More than two dozens states provide justice and protection for pregnant women and unborn children with laws that allow prosecutors to charge criminals for two crimes when they kill and injure both a pregnant mother and her unborn child in the course of a violent crime outside the context of abortion.
Without this law in place, assailants would only be held accountable for killing or injuring the mother in such an attack or assault and would face no punishment for killing the unborn child — even days before birth.
A St. Louis Park woman is accused of assaulting her boyfriend’s pregnant sister, throwing her to the ground and hitting her in the stomach. “If it’s up to me, you’re not going to have a child,” the woman reportedly told her boyfriend’s pregnant sister. Fortunately, in this case, the baby was not harmed.
A local news report has more on this story:
The sister, who was three-and-a-half months pregnant, went to the hospital for stomach cramping, but her unborn child was unharmed.
Monica Williams, 33, is charged with one felony count of terroristic threats and one third-degree misdemeanor count of assault of an unborn child.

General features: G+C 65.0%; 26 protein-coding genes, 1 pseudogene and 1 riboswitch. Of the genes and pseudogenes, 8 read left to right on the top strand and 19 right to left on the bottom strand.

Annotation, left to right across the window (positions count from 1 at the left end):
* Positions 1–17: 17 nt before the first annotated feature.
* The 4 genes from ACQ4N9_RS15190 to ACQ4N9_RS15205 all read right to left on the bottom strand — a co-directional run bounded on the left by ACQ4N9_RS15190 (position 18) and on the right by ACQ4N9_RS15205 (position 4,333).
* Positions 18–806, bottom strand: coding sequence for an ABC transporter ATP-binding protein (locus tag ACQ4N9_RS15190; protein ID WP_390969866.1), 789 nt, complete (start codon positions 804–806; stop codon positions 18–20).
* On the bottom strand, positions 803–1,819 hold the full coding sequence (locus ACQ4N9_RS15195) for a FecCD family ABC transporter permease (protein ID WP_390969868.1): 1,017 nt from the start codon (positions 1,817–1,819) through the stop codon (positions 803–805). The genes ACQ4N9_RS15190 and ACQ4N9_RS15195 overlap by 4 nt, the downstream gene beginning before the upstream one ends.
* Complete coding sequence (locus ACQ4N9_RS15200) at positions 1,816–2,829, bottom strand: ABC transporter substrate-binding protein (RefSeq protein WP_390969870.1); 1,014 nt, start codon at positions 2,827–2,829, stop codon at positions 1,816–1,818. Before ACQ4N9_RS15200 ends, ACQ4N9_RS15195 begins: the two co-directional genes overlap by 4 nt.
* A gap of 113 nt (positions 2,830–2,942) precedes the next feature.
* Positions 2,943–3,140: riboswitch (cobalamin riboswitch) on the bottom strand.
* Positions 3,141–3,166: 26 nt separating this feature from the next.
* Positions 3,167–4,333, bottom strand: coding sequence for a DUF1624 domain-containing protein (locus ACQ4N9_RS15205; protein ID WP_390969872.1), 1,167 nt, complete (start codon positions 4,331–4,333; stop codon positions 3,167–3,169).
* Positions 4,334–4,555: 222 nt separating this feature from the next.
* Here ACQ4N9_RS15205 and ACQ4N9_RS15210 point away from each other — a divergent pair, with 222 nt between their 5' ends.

According to the criminal complaint:
On Oct. 9, Williams and her boyfriend’s sister got in an argument outside Williams’ apartment complex on the 3100 block of Highway 100.
Williams grabbed the sister by the hair and punched her.
“If it’s up to me, you’re not going to have a child,” Williams said, according to the complaint.
The sister said she then felt a strong blow land on her stomach.
A witness told police that she heard Williams tell the sister, “I can’t believe you had the balls to come back here after I threatened you and told you not to come back.”
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Williams then grabbed the sister by the hair, throwing her to the ground and placing her knee on her stomach, the witness said.
“Your baby is not going to be born,” Williams said, according to the witness. “Your baby is not coming out. You’re not having a baby. It’s not going to happen.”
Williams faces up to five years in jail and a $10,000 fine.